Hip students making a horror movie

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Japan does not export a lot of comedies, though at least one, “Tampopo” (and, to a lesser extent, its successor, “A Taxing Woman”) broke out to international acclaim.

The recommendation of “Kamyu nante shiranai” (Who’s Camus Anyway?, 2005) made by Yanagimachi Mitsuo (director of the very rural “Farewell to the Land” and “Himatsuri”) came to me from Netflix. Putting the bottom line first, I was disappointed by it.

Although there are some entertaining bits, the whole is less than the sum of the parts. The movie centers around some students and their professor/master, Nakajo (Honda Hirotaro) making a low-budget horror movie “The Bored Murderer” that seems to me to derive more from Dosteovesky’s Crime and Punishment than from Camus’s The Stranger. Admittedly, Camus’s murderer was bored, but the guilt of the young killer in the movie within a movie strikes me as far more Dosteoveskian.

The professor, who made a string of successful films and then stopped for reasons no one even attempts to explain, is called Aschenbach by some of his students and takes on the part of the foolish craver of young flesh Aschenbach from Death in Venice right down to putting on makeup—although the aftermath of his hoped-for seduction is being dead drunk rather than dying. That subplot seems dropped in from some other movie.

The students make many references to French New Wave movies, and dub a woman who is hopelessly in love with the director of “The Bored Murderer” Matsukawa (Kashiwabara Shuuji), “Adele” (Yoshikawa Hinano), since her stalking him reminds them of Adele Hugo in Truffaut’s “The Story of Adele H.” (The most obvious Truffaut predecessor, “Day for Night” is not mentioned, BTW.)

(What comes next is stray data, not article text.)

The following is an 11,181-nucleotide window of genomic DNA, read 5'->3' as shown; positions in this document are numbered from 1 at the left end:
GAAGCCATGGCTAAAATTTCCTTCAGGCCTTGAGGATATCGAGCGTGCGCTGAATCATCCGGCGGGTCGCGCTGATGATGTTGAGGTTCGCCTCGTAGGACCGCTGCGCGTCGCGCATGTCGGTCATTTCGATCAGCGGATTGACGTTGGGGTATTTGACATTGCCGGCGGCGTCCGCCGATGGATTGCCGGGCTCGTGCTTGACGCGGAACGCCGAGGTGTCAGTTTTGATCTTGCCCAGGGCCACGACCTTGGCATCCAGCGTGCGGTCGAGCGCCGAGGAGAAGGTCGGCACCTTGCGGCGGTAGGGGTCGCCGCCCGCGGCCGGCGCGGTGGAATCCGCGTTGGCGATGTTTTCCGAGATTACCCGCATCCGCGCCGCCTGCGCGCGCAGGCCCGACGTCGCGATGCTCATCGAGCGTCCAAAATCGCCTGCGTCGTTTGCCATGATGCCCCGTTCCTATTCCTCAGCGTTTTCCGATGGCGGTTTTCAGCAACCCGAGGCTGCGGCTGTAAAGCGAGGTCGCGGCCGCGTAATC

The actor who steps in to play the title role of “The Bored Murderer,” Ikeada (Nakaizumi Hideo) is a heterosexual transvestite with his hair died blond. He gets more and more into the part, pushed by both Matsukawa and assistant director Kiyoko (Maeda Ai) to be more like Camus’s Meursault. Ikeada wants to please everyone, but especially wants to woo Kiyoko. (There is also a scene of unusual candor between Professor Nakajo on a bench and Ikeada. Ikeada asks the question no one else dares to ask about Nakajo having stopped making movies, but still does not get an answer.)

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The camera pans a lot and there is an opening single shot as long as the famous ones near the end of Antonioni’s “The Passenger” and the one at the start of Robert Altman’s “The Player.”

Without knowing anything about the film-maker, one would guess it was made by a novice, remembering recent school daze, not someone who has been directing films since 1976. Like his film’s Professor Nakajo, Yanagimachi stopped making films in 1995 and taught film at Tokyo’s Waseda University, an elite school in Tokyo, until returning to film-making with “Who’s Camus?” a decade later. Presumably, the aspiring film-maker students are based on his Waseda students I don’t know what he thought the point of the movie was. The part about making a movie develops clearly enough, but the inept attempts at human relationships among the characters (callow youth and a Dirty Old Man) are not very interesting, in considerable part because the characters are not particularly interesting. Ikeada is the only one who has anything I’d call character “development.” The others mostly thrash around in their lives away from making “The Bored Murderer.” As a film about a troupe, “Who’s Camus, Anyway?” does not rival Altman’s “The Player” or the CBC series “Slings and Arrows” or even Peter Bodganovich’s “Noises Off.”

The Film Movement DVD includes some text filmographies and an innocuous 10-minute animated film by Sejong Park titled “Birthday Boy.”

© 2016, Stephen O. Murray

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